Pingtung had 35 theaters back in the heyday of Taiwan’s theater boom. Zilai Grand Theater 自來大戲院 was one of them. It is located in Longquan, Neipu Township 內埔鄉龍泉村.
As you probably know, many small towns all around Taiwan had theaters. Longquan is definitely a small town, but there is also a large ROC marine base 屏東龍泉海軍陸戰隊新訓中心 just outside the town. So, with the soldiers and the townfolks, there were enough people to make the theater work.
It had the classic shops downstairs and a theater upstairs design.
I can’t really find much information about the theater, but it probably started in the early 70s and closed down in the late 80s or early 90s.
I have been here three times over the years, and the last two times there have been a large tribe of territorial dogs hanging out around it. So if you do go, be careful or bring doggie treats.
There’s not much more to write, so just enjoy some pictures.
The theater is pretty cool looking. And if you look closely, you can see a puppy. He came up with me to join in my exploration.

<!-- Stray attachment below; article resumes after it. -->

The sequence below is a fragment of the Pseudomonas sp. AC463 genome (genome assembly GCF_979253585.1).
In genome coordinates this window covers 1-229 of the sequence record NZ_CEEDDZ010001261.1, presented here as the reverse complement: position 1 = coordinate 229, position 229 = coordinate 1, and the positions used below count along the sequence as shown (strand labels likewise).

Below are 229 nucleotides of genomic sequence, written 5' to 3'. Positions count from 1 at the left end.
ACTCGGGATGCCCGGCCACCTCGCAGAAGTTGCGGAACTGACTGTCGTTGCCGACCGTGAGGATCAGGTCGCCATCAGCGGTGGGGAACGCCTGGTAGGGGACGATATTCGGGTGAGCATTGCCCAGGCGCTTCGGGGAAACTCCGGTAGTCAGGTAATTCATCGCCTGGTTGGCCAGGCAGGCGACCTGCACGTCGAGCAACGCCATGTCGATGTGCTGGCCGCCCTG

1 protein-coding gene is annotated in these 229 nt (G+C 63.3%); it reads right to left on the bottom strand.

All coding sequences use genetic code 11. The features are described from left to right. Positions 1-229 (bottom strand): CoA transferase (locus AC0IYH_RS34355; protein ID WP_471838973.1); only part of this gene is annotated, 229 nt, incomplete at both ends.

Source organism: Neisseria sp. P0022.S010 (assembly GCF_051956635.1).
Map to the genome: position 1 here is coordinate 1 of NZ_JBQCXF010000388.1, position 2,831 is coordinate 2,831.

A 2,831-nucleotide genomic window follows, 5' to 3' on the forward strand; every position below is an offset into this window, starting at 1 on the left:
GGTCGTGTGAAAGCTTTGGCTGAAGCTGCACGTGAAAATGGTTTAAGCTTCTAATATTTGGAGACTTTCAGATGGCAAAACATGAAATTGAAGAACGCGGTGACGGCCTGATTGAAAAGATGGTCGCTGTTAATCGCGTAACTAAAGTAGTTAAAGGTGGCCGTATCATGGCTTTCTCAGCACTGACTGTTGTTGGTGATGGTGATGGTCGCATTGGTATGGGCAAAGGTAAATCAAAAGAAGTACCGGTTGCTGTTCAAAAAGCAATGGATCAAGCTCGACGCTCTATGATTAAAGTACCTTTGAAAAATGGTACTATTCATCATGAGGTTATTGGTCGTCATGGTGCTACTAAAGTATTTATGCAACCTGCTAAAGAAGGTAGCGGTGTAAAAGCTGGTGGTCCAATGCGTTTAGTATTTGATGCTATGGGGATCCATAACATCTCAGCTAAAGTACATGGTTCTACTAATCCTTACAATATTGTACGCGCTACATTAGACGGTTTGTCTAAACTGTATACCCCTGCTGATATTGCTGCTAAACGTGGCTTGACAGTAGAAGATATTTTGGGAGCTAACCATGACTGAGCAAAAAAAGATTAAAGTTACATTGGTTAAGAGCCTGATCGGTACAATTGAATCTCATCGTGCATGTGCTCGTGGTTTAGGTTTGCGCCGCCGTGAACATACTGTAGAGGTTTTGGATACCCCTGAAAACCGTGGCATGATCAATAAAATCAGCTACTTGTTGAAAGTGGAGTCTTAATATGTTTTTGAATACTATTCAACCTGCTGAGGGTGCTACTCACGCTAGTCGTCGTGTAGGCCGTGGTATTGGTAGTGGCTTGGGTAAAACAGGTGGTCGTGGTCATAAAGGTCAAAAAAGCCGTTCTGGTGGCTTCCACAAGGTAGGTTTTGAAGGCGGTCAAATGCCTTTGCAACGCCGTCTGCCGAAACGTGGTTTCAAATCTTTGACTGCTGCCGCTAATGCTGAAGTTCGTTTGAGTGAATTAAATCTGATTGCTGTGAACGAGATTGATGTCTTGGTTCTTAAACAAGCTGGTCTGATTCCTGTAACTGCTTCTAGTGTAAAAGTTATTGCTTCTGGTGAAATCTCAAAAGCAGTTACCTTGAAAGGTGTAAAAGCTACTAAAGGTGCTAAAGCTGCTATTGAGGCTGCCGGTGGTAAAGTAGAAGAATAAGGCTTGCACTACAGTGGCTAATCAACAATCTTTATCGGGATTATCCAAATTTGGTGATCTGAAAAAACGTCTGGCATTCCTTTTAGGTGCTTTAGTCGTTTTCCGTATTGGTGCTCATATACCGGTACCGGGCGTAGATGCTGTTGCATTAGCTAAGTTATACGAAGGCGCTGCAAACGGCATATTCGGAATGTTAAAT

With all my exploration over the years, I’ve developed a love-hate relationship with dogs, but definitely not puppies.
To find the theater just Google 自來大戲院 or go to No. 100, Bisheng Rd, Neipu Township, Pingtung County, 912.
Go and say hi to the dogs and the theater!
2 thoughts on “自來大戲院 Zilai Grand Theater”
In the Lewis Caroll poem, “The Walrus and the Carpenter” there’s a line, “If this could all be cleared away, he said, this would be grand.” The Zilai Grand Theater made me think of that line. If all of the junk were cleared out and the building stripped to the walls of whatever broken bits, would it be grand? I imagine something like the removal of anything not nailed down, followed by the removal of everything not firmly attached, and eventual blasting out the remaining dirt with fire hoses, followed by a one color spraypainting (interior) of whatever was left. With all of this done, a popup art exhibition could be mounted, of which the cleaned out shell of the Zilai would be the prime piece on exhibition.
Of course, this would cost money for workers, insurance and materials, and I’m not interested in spending it (but I’m very skillful at imagining how others ought to spend theirs). Thanks again for another great explore of the kind I was too timid to undertake while I was in Taiwan.
It’d still be able to be used for something. There are a few old theaters around Taiwan that are now supermarkets or this and that but I like your idea much better.